first_img(Phys.org) — Researchers studying organisms in Mexico’s Lake Alchichica have discovered a new species of cyanobacterium that unlike any other ever found, has bony, intracellular carbonates. Up till now, specimens with such mineral deposits in their systems have, as the team explains in their paper published in the journal Science, had them on the outsides of their cells. More information: Science 27 April 2012: Vol. 336 no. 6080 pp. 459-462 DOI: 10.1126/science.1216171 Cyanobacterium, known more widely as blue-green algae, are a major part of planet Earth’s many varied geochemical cycles. They take in carbon dioxide and give back oxygen and are believed to have been one of the driving forces that led to the evolution of other types of organisms that survive by breathing the oxygen they provide. Up till now, many types of cyanobacterium have been identified, both in the present and in the historical record, that have carbonate material on the outer edges of their cells that researchers believe is the result of ocean chemistry changes that caused the microbes to precipitate minerals out of their cells leading to calcified crystals.This new species however, appears to be working in a wholly different way. Instead of the carbonate material building up as the cyanobacterium purge minerals from their cells, they appear to be using the bony material as a means of allowing them to anchor themselves to rocks on the bottom of the lake.Because the mineral material – made up of calcium, magnesium, barium, carbonate and strontium (similar to that found in coral) found inside the tiny organisms is not the same percentagewise as minerals in its local environment, the researchers believe the newfound species, Candidatus Gloeomargarita lithophora, is somehow able to manipulate the minerals inside its cells to produce the optimal bonelike material that allows the cyanobacterium to sit on rocks and other structures at the bottom of the lake, thus, providing them with a unique niche in which to survive.Also, because it is not yet known whether the bony material inside the cells of the new species of cyanobacterium disperses when they die, researchers are considering the possibility that their new find may have played a role in early Earth history that until now, has never been identified. If the carbonates dissolve upon death, Candidatus Gloeomargarita lithophora would not have left any evidence of its existence behind.The next step in the research will be of course to find out if the mineral structures inside their cells do disperse when they die, and then to discern if they may help fill in some of the many gaps that still exist in the ancient history of our planet. Explore further © 2012 Phys.Org This document is subject to copyright. Apart from any fair dealing for the purpose of private study or research, no part may be reproduced without the written permission. The content is provided for information purposes only. Journal information: Science Citation: Scientists discover new kind of blue-green algae with carbonates in their cells (2012, April 30) retrieved 18 August 2019 from https://phys.org/news/2012-04-scientists-kind-blue-green-algae-carbonates.html Mars’ missing carbon dioxide may be buriedlast_img read more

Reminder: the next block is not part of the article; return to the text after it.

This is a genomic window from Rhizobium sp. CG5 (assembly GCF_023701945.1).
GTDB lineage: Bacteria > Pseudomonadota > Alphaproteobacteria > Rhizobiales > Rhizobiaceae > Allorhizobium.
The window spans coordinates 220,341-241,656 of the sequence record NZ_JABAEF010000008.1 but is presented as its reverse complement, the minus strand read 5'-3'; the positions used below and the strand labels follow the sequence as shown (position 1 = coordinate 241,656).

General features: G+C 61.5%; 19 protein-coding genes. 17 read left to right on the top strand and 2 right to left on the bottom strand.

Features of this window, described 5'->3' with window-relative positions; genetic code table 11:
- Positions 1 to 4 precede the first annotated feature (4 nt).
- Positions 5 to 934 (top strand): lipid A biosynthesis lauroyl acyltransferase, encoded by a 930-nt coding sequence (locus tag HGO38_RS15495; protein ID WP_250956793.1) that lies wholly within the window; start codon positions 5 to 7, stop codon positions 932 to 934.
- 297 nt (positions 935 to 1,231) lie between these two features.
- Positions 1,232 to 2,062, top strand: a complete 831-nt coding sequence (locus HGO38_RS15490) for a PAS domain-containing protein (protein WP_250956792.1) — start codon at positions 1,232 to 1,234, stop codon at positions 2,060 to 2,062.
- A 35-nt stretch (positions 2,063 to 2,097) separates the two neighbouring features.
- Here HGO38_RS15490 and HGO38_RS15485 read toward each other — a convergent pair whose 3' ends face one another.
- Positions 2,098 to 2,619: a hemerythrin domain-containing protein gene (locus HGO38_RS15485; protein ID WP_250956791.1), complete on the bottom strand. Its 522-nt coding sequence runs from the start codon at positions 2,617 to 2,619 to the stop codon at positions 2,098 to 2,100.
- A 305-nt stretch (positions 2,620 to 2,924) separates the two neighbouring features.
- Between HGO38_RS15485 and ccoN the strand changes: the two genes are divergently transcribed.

RRI to celebrate Rash Behari Boses 100th marriage anniv